The Tethered Aerostat Radar System (TAER) is an American medium-altitude airborne low-level radar system which uses aerostats as radio control surfaces. This system was designed by General Electric (GE). Like other similar systems, this system has the ability to detect moving objects and its strength and sensitivity varies depending on its operating wavelength and frequency. It can detect moving objects at over 100 feet above ground level. The radar system uses a variety of channels to communicate with radars situated on the ground and in the air.
Applications of Tethered Aerostats
There are three components of the TAER system – the transmitter, the antenna, and the base station. The transmitter can operate in stand-up mode and is connected to a central processing unit (CPU). The antenna can either be fixed or portable and is usually mounted on the aircraft. The base station contains the processor and any required wiring connections to connect the antenna to the CPU. The processor and the base station are usually separate units and can communicate with each other via one communication cable. The main drawback with the Tethered Aerostat Radar System as compared to other similar systems is that it does not have an in-flight abort system.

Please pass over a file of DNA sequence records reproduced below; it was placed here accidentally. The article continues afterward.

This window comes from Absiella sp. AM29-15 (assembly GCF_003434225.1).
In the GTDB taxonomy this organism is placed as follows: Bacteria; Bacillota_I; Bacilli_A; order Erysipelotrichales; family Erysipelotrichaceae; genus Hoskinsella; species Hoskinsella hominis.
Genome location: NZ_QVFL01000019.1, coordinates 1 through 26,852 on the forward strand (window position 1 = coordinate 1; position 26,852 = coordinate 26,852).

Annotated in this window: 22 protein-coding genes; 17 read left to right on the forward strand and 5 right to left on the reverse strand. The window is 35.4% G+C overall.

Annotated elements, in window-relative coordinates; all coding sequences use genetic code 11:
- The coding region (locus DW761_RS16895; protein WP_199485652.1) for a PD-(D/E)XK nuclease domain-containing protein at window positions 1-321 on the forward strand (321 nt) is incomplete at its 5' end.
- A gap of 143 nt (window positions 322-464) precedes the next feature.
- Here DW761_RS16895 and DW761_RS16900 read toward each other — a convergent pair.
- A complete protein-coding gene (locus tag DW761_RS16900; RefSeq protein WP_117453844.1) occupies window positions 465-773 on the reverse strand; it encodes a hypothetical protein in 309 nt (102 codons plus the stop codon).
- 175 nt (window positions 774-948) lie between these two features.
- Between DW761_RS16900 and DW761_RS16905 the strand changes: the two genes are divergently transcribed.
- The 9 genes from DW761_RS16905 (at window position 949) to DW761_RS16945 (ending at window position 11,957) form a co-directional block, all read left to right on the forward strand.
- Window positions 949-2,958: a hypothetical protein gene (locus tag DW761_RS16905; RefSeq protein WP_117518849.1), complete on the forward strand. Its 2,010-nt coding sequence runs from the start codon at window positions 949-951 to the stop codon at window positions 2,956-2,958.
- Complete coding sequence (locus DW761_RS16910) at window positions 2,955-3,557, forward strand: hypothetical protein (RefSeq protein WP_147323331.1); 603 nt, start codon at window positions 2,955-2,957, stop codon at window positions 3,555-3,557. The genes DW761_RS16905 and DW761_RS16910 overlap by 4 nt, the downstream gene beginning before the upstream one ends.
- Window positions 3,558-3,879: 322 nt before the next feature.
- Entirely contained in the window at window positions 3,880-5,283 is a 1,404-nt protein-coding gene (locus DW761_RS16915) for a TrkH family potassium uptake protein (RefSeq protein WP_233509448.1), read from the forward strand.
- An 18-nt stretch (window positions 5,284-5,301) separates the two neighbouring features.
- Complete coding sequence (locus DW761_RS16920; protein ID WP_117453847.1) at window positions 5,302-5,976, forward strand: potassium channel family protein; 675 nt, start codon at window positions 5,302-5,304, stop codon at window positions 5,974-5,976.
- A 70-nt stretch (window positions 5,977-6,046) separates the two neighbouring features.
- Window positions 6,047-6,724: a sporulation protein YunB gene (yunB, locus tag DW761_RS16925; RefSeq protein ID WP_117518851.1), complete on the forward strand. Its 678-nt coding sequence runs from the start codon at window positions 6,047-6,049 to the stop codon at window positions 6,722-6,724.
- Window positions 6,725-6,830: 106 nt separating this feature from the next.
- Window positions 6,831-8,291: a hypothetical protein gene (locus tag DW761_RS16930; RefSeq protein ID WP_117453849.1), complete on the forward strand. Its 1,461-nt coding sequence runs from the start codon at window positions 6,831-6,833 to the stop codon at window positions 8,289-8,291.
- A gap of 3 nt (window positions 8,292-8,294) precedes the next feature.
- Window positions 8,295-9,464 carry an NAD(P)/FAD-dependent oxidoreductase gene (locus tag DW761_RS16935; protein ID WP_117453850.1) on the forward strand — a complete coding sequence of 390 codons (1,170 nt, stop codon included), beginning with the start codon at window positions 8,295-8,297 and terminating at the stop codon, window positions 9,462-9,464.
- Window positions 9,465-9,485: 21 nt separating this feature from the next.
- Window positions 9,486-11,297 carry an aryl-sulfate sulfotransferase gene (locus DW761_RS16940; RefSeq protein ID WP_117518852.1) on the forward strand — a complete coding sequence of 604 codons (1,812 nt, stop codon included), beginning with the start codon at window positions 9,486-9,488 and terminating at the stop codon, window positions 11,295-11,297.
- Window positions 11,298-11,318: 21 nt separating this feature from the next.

The tethered aerostats are known to be used for aerial refueling, unmanned ground operations, unmanned vehicle operations, aerial surveys, electronic imaging, surveillance and tracking and other scientific purposes. This system is highly stable and is designed to withstand strong winds of up to 130 mph and the extreme weather conditions. Since the aerial refueling of UAVs can only take place if the aircraft is not in operation, this system makes it possible to remotely control the flying of blimps. The blimp is then released and will hover over a designated area. Once the pilot releases the control column, the aerostat will automatically return to the ground and autonomously refuel the blimp.